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Veteran AP Photographer Killed by Afghan Policeman Who Opened Fire on Her Vehicle

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In a yet another tragic loss for the photojournalistic community, acclaimed German AP photographer Anja Niedringhaus lost her life Friday in eastern Afghanistan when an Afghan policeman opened fire on the car she was sitting in.

According to the AP report, Niedringhaus, 48, was in a car with AP reporter Kathy Gannon, a AP Television News freelancer and a driver. They had just arrived at a heavily guarded district compound and were waiting for the convoy to move forward when a unit commander by the name of Naqibullah “walked up to the car, yelled ‘Allahu anjaAkbar’ — God is Great — and opened fire on them in the back seat with his AK-47.”

Gannon was shot twice, is being treated by medical personnel and is in stable condition, but Niedringhaus was killed instantly according to the freelancer who witnessed the shooting.

“Anja is the 32nd AP staffer to give their life in pursuit of the news since AP was founded in 1846,” wrote AP president Gary Pruitt in a staff memo. “This is a profession of the brave and the passionate, those committed to the mission of bringing to the world information that is fair, accurate and important. Anja Niedringhaus met that definition in every way.”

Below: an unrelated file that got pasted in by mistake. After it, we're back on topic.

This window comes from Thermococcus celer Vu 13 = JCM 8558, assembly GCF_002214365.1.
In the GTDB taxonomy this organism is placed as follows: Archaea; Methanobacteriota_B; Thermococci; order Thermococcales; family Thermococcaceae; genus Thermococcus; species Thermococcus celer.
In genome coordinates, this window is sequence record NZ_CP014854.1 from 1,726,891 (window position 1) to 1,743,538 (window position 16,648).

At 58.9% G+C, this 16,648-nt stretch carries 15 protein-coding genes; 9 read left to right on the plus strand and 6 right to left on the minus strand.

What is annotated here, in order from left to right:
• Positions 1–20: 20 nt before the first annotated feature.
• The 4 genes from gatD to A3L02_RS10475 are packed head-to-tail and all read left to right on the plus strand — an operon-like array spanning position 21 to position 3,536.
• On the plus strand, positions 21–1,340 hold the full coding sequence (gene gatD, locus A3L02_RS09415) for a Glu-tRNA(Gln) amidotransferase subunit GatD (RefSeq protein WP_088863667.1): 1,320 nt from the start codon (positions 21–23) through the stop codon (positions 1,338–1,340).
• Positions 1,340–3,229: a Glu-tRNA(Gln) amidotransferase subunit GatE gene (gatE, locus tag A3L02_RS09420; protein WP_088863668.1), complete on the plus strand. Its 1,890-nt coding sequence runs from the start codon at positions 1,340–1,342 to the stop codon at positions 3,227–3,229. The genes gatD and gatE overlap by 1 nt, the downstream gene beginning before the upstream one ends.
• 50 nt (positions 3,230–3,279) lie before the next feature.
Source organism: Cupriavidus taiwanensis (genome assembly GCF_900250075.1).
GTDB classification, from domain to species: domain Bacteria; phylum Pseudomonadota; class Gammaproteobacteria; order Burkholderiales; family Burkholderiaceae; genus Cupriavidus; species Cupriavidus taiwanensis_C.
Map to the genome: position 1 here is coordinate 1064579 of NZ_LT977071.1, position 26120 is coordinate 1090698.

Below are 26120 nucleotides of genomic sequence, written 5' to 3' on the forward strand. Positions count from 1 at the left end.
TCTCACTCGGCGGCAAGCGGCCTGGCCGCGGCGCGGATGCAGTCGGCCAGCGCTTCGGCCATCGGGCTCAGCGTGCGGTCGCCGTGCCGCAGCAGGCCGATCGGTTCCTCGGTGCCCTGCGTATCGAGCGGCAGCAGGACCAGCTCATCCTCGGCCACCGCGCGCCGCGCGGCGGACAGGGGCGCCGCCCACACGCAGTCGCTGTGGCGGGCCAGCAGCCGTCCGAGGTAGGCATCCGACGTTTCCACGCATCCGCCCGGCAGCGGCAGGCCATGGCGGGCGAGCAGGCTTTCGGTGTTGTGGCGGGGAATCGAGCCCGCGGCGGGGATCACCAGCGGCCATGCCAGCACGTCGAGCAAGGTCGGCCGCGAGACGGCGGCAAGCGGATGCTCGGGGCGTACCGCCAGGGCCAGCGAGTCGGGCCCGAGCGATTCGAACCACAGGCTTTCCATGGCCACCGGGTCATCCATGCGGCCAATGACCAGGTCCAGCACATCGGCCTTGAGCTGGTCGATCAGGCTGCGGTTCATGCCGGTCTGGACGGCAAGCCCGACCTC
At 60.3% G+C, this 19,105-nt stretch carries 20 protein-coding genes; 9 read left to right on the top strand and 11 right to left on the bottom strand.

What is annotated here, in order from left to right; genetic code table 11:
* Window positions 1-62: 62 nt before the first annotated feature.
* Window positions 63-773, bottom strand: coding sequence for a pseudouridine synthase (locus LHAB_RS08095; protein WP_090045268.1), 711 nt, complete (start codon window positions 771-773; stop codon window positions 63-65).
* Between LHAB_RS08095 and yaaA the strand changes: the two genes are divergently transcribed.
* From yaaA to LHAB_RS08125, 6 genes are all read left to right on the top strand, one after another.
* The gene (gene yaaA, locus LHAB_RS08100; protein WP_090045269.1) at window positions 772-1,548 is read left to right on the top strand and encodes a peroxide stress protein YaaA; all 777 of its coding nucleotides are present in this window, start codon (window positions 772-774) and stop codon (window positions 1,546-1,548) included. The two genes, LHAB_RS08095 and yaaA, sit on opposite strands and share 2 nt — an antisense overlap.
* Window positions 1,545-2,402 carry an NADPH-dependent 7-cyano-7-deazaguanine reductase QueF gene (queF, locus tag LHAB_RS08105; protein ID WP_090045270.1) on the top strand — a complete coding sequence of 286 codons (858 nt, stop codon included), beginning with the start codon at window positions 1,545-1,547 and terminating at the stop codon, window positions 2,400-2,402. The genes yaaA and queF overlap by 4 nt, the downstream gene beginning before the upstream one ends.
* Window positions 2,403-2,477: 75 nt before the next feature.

The International Business Times has put together a gallery of some of her most moving work in tribute.


Image credits: Photographs by the US Marine Corps and the Associated Press


 
  • Ygor Oliveira

    Very sad reality, yet she died doing what she loved to do.

  • Andy

    A terrible way to go.

  • Jonathan Maniago

    Regardless of passion or profession, getting shot is a terrible way to go.

  • Rob Elliott

    Why did this happen though? it is just so random.

    How much of a misogynist does one have to be to randomly kill to women journalists. If this was a unit commander assigned to a high security area.. he would have had to bid his time and be good at his job… to do what kill two people without meaning?

    There are serious issues.

  • Carsten Schlipf